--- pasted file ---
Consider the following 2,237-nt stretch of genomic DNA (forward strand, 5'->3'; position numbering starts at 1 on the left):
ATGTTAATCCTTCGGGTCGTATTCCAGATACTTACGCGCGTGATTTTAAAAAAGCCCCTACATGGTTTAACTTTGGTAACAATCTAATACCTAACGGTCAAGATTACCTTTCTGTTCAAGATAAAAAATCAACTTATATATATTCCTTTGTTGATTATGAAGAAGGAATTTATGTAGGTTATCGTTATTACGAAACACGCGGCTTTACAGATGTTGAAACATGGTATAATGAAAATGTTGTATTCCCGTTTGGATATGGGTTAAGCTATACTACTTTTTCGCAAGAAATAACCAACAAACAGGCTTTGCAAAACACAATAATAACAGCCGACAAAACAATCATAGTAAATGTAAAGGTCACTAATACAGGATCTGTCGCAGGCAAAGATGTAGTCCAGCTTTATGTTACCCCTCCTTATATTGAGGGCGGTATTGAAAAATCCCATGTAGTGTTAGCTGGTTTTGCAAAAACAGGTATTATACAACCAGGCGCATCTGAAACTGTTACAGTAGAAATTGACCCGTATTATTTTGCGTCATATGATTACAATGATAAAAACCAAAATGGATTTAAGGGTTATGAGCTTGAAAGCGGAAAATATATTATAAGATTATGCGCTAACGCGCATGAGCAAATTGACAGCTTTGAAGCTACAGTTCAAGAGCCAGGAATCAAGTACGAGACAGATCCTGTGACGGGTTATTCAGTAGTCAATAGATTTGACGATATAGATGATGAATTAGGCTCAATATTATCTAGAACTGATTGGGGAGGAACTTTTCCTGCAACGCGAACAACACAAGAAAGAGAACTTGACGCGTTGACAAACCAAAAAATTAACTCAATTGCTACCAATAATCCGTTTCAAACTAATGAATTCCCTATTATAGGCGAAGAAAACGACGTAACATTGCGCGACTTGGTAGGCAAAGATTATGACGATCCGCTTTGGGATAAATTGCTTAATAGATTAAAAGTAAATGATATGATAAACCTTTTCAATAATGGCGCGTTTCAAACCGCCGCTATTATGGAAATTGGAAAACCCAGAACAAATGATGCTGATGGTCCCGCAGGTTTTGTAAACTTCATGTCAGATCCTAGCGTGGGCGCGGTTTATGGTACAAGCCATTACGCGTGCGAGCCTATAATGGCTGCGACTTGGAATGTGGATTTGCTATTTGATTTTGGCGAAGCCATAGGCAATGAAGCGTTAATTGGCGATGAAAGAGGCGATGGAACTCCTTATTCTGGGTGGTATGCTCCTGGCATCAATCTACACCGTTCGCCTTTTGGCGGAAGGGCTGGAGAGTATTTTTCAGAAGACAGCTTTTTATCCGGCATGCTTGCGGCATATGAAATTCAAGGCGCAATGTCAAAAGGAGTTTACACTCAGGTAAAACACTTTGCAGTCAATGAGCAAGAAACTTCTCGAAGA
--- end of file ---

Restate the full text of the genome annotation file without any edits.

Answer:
Consider the following 2,237-nt stretch of genomic DNA (forward strand, 5'->3'; position numbering starts at 1 on the left):
ATGTTAATCCTTCGGGTCGTATTCCAGATACTTACGCGCGTGATTTTAAAAAAGCCCCTACATGGTTTAACTTTGGTAACAATCTAATACCTAACGGTCAAGATTACCTTTCTGTTCAAGATAAAAAATCAACTTATATATATTCCTTTGTTGATTATGAAGAAGGAATTTATGTAGGTTATCGTTATTACGAAACACGCGGCTTTACAGATGTTGAAACATGGTATAATGAAAATGTTGTATTCCCGTTTGGATATGGGTTAAGCTATACTACTTTTTCGCAAGAAATAACCAACAAACAGGCTTTGCAAAACACAATAATAACAGCCGACAAAACAATCATAGTAAATGTAAAGGTCACTAATACAGGATCTGTCGCAGGCAAAGATGTAGTCCAGCTTTATGTTACCCCTCCTTATATTGAGGGCGGTATTGAAAAATCCCATGTAGTGTTAGCTGGTTTTGCAAAAACAGGTATTATACAACCAGGCGCATCTGAAACTGTTACAGTAGAAATTGACCCGTATTATTTTGCGTCATATGATTACAATGATAAAAACCAAAATGGATTTAAGGGTTATGAGCTTGAAAGCGGAAAATATATTATAAGATTATGCGCTAACGCGCATGAGCAAATTGACAGCTTTGAAGCTACAGTTCAAGAGCCAGGAATCAAGTACGAGACAGATCCTGTGACGGGTTATTCAGTAGTCAATAGATTTGACGATATAGATGATGAATTAGGCTCAATATTATCTAGAACTGATTGGGGAGGAACTTTTCCTGCAACGCGAACAACACAAGAAAGAGAACTTGACGCGTTGACAAACCAAAAAATTAACTCAATTGCTACCAATAATCCGTTTCAAACTAATGAATTCCCTATTATAGGCGAAGAAAACGACGTAACATTGCGCGACTTGGTAGGCAAAGATTATGACGATCCGCTTTGGGATAAATTGCTTAATAGATTAAAAGTAAATGATATGATAAACCTTTTCAATAATGGCGCGTTTCAAACCGCCGCTATTATGGAAATTGGAAAACCCAGAACAAATGATGCTGATGGTCCCGCAGGTTTTGTAAACTTCATGTCAGATCCTAGCGTGGGCGCGGTTTATGGTACAAGCCATTACGCGTGCGAGCCTATAATGGCTGCGACTTGGAATGTGGATTTGCTATTTGATTTTGGCGAAGCCATAGGCAATGAAGCGTTAATTGGCGATGAAAGAGGCGATGGAACTCCTTATTCTGGGTGGTATGCTCCTGGCATCAATCTACACCGTTCGCCTTTTGGCGGAAGGGCTGGAGAGTATTTTTCAGAAGACAGCTTTTTATCCGGCATGCTTGCGGCATATGAAATTCAAGGCGCAATGTCAAAAGGAGTTTACACTCAGGTAAAACACTTTGCAGTCAATGAGCAAGAAACTTCTCGAAGA